The organized criminal element in James’ unnamed city has been reduced to two rival gangs: Leo Tacette and his sons, and Benny Loxton and his faithful henchmen. (The personalities and fates of the other urban kingpins are vividly presented in the two prior entries, Halo Parade and Protection.) At start, Harpur and his supervisor, Assistant Chief Constable Desmond Iles, know that something dark is in the works, but are short on details. There are rumors that Loxton’s men may have silenced a potential informant in The Monty, Panicking Ralph’s pub. Among the customers in the wrong place at an inconvenient time are Sarah Iles, the ACC’s wife, and Ian Aston, her lover. Their bond is another pairing of law-abider and lawbreaker, both finding a thrill in their illicit and dangerous union. Benny Loxton learns of the witnesses and needs to take care of the situation, but must tread lightly to keep his plans moving forward.
Bill James is a master of complicating the picture and exploring the nuanced permutations as powers shift and alliances change within the cast of his two crime-propelled worlds. There is a fair amount of empathy generated for the status-seeking criminal leads, even as they plot violence and put the lives of others at risk. One reason is that, at least so far, all of the crooks James has chosen to spotlight are upwardly mobile at heart: they want the upper-class amenities, but most of all they want to be socially respected. The money may be dirty, but it still buys the expensive house in the suburbs. Here, Loxton’s wife ensures that they are seen in the right circles, attending charity functions and donating handsomely to feed the unfortunate in Africa. The irony is that the quest for respectability isn’t out of reach; in America, at any rate, once one achieves a certain income bracket, few people will question where the money came from or just how many people were abused and discarded in its collection. Being rich is justification enough.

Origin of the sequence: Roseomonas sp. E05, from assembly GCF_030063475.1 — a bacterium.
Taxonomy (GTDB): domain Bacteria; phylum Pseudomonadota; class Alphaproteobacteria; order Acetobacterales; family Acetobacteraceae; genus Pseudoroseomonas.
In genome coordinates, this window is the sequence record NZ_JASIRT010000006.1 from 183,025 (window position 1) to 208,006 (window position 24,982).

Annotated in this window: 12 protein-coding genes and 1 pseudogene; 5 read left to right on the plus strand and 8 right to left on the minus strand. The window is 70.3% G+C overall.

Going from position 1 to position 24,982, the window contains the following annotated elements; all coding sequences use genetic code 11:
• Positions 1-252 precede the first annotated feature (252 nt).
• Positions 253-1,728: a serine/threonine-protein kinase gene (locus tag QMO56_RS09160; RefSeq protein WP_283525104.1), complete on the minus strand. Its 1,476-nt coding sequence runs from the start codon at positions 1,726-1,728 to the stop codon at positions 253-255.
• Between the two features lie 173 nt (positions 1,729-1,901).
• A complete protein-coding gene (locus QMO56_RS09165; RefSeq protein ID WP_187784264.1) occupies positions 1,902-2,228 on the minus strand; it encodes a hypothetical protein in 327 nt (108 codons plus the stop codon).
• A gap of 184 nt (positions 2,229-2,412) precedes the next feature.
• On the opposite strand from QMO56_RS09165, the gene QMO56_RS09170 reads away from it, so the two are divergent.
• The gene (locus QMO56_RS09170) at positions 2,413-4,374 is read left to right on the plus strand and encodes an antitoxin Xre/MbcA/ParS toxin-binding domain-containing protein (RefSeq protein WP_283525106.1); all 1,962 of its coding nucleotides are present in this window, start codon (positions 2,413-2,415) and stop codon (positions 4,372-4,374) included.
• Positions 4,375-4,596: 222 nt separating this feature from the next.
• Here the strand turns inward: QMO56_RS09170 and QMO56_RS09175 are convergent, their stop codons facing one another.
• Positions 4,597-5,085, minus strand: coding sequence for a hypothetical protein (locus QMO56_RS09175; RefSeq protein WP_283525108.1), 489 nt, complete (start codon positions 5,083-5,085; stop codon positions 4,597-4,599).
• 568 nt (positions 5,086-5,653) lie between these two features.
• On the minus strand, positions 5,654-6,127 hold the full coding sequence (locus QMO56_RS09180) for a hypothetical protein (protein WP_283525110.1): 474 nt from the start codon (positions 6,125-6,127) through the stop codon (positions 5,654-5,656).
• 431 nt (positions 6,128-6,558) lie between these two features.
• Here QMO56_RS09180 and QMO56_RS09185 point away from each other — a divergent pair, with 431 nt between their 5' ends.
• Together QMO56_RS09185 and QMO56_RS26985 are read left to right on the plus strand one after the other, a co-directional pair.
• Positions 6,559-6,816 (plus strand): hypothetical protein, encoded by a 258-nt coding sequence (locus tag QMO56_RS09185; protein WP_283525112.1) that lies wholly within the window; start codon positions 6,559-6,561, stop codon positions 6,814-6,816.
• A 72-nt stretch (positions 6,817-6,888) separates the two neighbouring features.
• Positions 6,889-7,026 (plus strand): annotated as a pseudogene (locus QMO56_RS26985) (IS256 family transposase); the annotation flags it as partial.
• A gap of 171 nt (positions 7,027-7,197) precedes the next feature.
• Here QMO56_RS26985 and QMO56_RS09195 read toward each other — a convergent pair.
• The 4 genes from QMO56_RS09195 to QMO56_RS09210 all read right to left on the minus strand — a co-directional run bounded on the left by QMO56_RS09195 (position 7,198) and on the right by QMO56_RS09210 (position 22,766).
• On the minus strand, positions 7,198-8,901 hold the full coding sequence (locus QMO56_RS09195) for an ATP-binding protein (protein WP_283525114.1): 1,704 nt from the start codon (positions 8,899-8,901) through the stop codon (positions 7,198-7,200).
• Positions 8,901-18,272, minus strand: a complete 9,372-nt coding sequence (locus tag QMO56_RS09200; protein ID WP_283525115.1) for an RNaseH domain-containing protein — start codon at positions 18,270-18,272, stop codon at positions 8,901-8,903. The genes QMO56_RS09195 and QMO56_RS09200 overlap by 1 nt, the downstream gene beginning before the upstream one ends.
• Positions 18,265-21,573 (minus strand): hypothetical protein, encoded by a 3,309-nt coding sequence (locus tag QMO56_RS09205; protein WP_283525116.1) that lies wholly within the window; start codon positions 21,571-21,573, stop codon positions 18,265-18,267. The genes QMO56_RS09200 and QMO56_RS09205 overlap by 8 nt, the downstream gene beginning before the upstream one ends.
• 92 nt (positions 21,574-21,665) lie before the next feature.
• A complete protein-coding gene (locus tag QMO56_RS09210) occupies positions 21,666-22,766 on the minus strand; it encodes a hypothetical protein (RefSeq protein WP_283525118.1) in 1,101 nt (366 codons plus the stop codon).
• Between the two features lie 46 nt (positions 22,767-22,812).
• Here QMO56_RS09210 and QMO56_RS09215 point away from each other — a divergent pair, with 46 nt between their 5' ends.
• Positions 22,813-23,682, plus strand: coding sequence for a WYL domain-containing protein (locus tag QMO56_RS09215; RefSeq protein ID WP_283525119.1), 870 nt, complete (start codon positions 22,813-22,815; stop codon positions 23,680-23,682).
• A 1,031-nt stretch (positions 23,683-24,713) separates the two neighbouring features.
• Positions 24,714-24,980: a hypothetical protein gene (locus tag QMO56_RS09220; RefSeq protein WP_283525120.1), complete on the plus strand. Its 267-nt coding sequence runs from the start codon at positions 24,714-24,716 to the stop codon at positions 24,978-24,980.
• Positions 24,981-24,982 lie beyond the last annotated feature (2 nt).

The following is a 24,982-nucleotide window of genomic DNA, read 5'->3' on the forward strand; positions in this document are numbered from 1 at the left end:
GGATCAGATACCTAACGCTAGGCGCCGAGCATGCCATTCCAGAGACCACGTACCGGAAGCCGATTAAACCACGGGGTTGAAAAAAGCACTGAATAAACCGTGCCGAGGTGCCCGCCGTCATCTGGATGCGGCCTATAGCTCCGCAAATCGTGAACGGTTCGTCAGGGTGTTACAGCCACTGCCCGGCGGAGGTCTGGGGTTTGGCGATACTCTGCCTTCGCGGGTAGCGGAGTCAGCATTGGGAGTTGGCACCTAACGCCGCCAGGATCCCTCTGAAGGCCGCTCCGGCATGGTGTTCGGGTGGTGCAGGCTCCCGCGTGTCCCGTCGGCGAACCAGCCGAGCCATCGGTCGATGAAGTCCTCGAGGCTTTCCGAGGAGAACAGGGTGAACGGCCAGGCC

It is also the first book that runs past the up-to-now concise length of 188 pages, and Come Clean’s pacing suffers slightly as a result. The dialogue exchanges and the sharply ruminative inner thoughts of the characters are as engaging as ever, but there are just too many of them, and a few scenes could have been summarized or omitted without losing any resonance, while also giving the story a sleeker trajectory. The novel is still highly readable, with a wonderful late-chapter climax that feels bracing and inevitable; the book just runs about 70 pages longer than necessary. And when an author delivers four slim and lean-muscled books in a series, a fifth, flabbier one that meanders more than the others is more noticeable in contrast.
But let me return to that amazing, amusing pas de deux between man and woman, cop and criminal, husband and wife, that Bill James orchestrates and explores in such fascinating detail. As an example, I share two paragraphs to provide Megan Harpur’s perspective. Harpur’s wife has very little stage time in Come Clean, but she too has analyzed her husband and has learned the dance:
Megan believed detective work should be like in the Sherlock Holmes pieces, all magnifying glasses and clever deductions from train timetables. And she believed, too, that there should be a great and obvious gulf fixed between what was legal and what was not.
So, she loathed the way Harpur worked, and referred to him occasionally as the sardonic rat of no-man’s land, apparently after some war poem she knew: almost everything could be reduced to literature if you had the reading. What she meant was that, to do his job, he lived and thrived in an undefined, dirty and perilous area between villainy and rectitude, constantly blurring the line separating what was right from what was necessary.